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I Favati Taurasi 'Terzotratto' 2010 750ml

size
750ml
country
Italy
region
Campania
appellation
Taurasi
subappellation
Taurasi
93
VM
Additional vintages
2010 2009
93
VM
Rated 93 by Vinous Media
In the 2010 Taurasi Terzotratto I find a dusty, floral display, as bright strawberry gives way to dried herbs, crushed stone, citrus zest, and a hint of ginger. On the palate, soft textures flood the senses with violet-floral infused black fruits and minerals, carried by zesty acids, as fine tannins slowly build toward the finale. The finish is long and structured, as tart black fruits cling to the senses, along with penetrating minerality, resonating acid tones, and lingering dark florals. There’s a lot going on in this glass of 2010 Taurasi ’Terzotratto’, with depths still unseen, even nine years post-vintage. With its balance of fruit, acids, and tannin, I’d be interested in seeing where it’s at in another ten years.

I Favati Taurasi 'Terzotratto' 2010 750ml

SKU 822432
$49.94
/750ml bottle
Quantity
1
* This item is available for online ordering only. It can be picked up or shipped from our location within 4-6 business days. ?
Professional Ratings
93
VM
93
VM
Rated 93 by Vinous Media
In the 2010 Taurasi Terzotratto I find a dusty, floral display, as bright strawberry gives way to dried herbs, crushed stone, citrus zest, and a hint of ginger. On the palate, soft textures flood the senses with violet-floral infused black fruits and minerals, carried by zesty acids, as fine tannins slowly build toward the finale. The finish is long and structured, as tart black fruits cling to the senses, along with penetrating minerality, resonating acid tones, and lingering dark florals. There’s a lot going on in this glass of 2010 Taurasi ’Terzotratto’, with depths still unseen, even nine years post-vintage. With its balance of fruit, acids, and tannin, I’d be interested in seeing where it’s at in another ten years.
Product Details
size
750ml
country
Italy
region
Campania
appellation
Taurasi
subappellation
Taurasi
Additional vintages
2010 2009
Overview
Rated 93 - In the 2010 Taurasi Terzotratto I find a dusty, floral display, as bright strawberry gives way to dried herbs, crushed stone, citrus zest, and a hint of ginger. On the palate, soft textures flood the senses with violet-floral infused black fruits and minerals, carried by zesty acids, as fine tannins slowly build toward the finale. The finish is long and structured, as tart black fruits cling to the senses, along with penetrating minerality, resonating acid tones, and lingering dark florals. There’s a lot going on in this glass of 2010 Taurasi ’Terzotratto’, with depths still unseen, even nine years post-vintage. With its balance of fruit, acids, and tannin, I’d be interested in seeing where it’s at in another ten years.
barrel.svg

Vintage: 2010

2010 saw extremely high quality viticulture in many parts of the world, with an exceptionally long and hot summer providing huge benefits for wineries across many countries, especially in the southern hemisphere. The northern hemisphere and Europe saw something of a cooler summer and flowering period, but this was by no means as disastrous as it could have been. France, especially, had a fantastic year in 2010, with the world renowned Burgundy region proclaiming that their white wines of this year are ones to look out for, and despite yields being relatively small across much of the country, the quality was exceptionally high. Spain, too, received some cooler weather, but Rioja and the rest of central Spain are hailing 2010 as a very good year indeed, again as a result of smaller, finer yields. California also received similar climatic conditions, but again, wineries are highly positive about the overall effect this had on their produce, as the slightly challenging conditions resulted in smaller yields of much elegance and distinction. 2010 was really Australia's year, and in South Australia and across the Mornington Peninsula, Chardonnay vines produced good yields with a lower sugar level than in previous years. As such, the majority of South Australian white wines from 2010 are superb, and packed full of character. Shiraz also had a great year, and most Australian wineries have been proclaiming 2010 one of the great vintages. Both the Argentinian and Chilean wine industries benefited from some ideal climatic conditions this year, and are reportedly ecstatically pleased with the fact that their 2010 wines ended up with lower alcohol levels, and were beautifully balanced wines packed full of flavor.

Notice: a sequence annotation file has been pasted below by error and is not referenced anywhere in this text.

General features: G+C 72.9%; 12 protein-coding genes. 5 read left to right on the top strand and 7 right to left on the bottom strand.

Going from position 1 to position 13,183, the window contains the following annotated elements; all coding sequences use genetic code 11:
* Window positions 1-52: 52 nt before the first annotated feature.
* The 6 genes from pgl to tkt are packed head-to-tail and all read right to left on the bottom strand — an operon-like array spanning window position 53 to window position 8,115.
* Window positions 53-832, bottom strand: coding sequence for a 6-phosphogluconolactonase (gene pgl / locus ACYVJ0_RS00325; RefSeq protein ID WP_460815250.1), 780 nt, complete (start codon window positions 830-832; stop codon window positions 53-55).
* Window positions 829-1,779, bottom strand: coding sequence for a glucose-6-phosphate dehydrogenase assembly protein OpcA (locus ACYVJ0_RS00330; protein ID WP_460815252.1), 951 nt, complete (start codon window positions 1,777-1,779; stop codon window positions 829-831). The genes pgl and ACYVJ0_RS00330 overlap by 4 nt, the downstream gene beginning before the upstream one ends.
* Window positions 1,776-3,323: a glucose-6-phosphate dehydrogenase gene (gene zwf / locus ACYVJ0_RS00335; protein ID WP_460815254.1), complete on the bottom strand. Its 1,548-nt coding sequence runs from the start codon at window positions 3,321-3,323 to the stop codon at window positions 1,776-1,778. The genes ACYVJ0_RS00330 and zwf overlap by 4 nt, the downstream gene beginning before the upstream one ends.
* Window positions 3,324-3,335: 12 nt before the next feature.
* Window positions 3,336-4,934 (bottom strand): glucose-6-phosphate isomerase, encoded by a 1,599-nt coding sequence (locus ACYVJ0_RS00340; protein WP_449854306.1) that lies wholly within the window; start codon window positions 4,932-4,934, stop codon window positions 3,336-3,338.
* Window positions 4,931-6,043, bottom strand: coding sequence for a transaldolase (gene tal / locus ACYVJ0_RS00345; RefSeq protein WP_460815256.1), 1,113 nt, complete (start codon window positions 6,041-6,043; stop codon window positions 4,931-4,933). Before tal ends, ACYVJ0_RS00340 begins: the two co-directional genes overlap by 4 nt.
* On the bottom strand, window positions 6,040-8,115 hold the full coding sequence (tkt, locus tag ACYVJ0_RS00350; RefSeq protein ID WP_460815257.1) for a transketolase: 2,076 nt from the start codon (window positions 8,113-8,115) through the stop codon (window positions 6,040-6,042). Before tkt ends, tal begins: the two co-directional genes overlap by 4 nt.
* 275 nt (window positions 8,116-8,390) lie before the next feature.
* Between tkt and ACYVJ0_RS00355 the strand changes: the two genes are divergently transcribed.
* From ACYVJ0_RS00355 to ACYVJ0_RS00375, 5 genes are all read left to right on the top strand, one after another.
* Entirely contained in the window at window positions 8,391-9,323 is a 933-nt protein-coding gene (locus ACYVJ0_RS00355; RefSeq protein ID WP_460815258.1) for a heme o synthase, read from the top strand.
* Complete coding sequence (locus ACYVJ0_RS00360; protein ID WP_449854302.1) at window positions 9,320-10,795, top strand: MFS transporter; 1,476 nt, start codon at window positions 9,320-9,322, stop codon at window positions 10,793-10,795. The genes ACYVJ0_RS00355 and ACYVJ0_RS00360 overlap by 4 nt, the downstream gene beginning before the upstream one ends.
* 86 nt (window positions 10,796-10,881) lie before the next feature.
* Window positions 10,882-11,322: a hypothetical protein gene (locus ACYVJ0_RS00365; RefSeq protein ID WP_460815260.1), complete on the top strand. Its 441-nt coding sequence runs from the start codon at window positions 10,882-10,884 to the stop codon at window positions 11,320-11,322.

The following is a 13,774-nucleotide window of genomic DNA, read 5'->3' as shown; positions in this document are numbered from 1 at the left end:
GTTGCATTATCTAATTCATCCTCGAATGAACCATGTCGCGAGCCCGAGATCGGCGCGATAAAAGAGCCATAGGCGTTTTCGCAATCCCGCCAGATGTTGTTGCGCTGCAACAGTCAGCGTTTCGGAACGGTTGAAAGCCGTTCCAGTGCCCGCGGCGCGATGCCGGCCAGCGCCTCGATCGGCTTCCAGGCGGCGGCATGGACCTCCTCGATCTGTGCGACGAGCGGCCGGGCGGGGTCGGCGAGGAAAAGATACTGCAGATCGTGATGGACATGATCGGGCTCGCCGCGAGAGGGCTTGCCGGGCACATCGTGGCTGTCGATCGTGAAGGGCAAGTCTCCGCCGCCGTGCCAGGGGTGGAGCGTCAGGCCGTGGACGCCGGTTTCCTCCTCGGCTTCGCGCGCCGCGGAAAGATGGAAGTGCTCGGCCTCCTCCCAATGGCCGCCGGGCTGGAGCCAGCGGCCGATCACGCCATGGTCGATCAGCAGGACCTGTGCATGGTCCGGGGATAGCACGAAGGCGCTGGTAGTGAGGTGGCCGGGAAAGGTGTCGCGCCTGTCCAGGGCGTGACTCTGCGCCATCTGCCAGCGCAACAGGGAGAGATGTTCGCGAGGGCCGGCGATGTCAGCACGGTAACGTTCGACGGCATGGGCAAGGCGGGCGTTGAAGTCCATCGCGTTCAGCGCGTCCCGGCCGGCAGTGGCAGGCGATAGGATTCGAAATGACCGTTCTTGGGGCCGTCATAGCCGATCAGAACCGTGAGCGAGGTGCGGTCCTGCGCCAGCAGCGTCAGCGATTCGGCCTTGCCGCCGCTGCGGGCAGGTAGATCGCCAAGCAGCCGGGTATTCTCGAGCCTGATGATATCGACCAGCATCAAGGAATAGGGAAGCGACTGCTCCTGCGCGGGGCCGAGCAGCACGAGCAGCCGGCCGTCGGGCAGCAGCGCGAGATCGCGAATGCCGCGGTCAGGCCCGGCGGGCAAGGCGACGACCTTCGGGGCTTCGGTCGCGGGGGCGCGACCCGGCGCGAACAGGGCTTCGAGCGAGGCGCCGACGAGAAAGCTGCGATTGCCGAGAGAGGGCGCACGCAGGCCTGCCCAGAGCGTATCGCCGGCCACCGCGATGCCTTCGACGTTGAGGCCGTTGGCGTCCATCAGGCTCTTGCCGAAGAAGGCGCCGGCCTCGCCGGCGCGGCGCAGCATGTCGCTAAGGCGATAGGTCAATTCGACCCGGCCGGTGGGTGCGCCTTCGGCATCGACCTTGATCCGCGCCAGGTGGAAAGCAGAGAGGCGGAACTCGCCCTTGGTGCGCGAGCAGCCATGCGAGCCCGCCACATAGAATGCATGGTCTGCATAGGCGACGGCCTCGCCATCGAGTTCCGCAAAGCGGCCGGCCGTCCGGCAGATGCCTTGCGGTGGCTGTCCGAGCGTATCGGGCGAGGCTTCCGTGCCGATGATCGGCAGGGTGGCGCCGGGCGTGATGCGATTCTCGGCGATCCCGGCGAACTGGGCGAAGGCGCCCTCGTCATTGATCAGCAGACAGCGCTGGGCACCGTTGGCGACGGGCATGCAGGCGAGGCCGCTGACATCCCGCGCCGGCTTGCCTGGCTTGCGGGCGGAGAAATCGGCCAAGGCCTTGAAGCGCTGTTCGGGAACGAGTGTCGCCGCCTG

green-grapes.svg

Varietal: Aglianico

Aglianico grapes are typically grown in the Campania region of southern Italy, where they have been an important grape varietal since the height of the Roman empire. The Romans adored their deep garnet coloured wines, and the Aglianico grape provided a beautiful colour along with high acid levels and a strong tannin content, which made it wildly popular both then and today. Nowadays, the finest Aglianico wines are usually aged in wood to soften their strong tannins, and this process allows the grapes to reveal their complex flavours of plum and chocolate, along with plenty of pleasing dark fruit and berry aromas. Often, Aglianico grapes are blended with Bordeaux varietals to make a wonderfully balanced wine. The varietal thrives most successfully in hot and dry regions, and has a particular affinity for volcanic soils.
barrel.svg

Region: Campania

Campania in Italy is one of the world's most fascinating and beautiful wine regions, located in the west of Italy, in the 'shin' of Italy's boot shaped peninsula. What makes Campania so special is the fact that wines of quality and distinction have been produced in this region for an astonishing length of time, indeed, archaeologists believe that Campania is a truly ancient wine region, with evidence of vineyard cultivation dating back to over three thousand years ago. Today, there are wineries located all over the varied region, making the most of the different soil types and climatic conditions Campania enjoys. The region is also blessed with an astonishing amount of different native grape varietals, and scientists have identified as many as a hundred different species, many of which are used to produce the region's characterful and unique wines.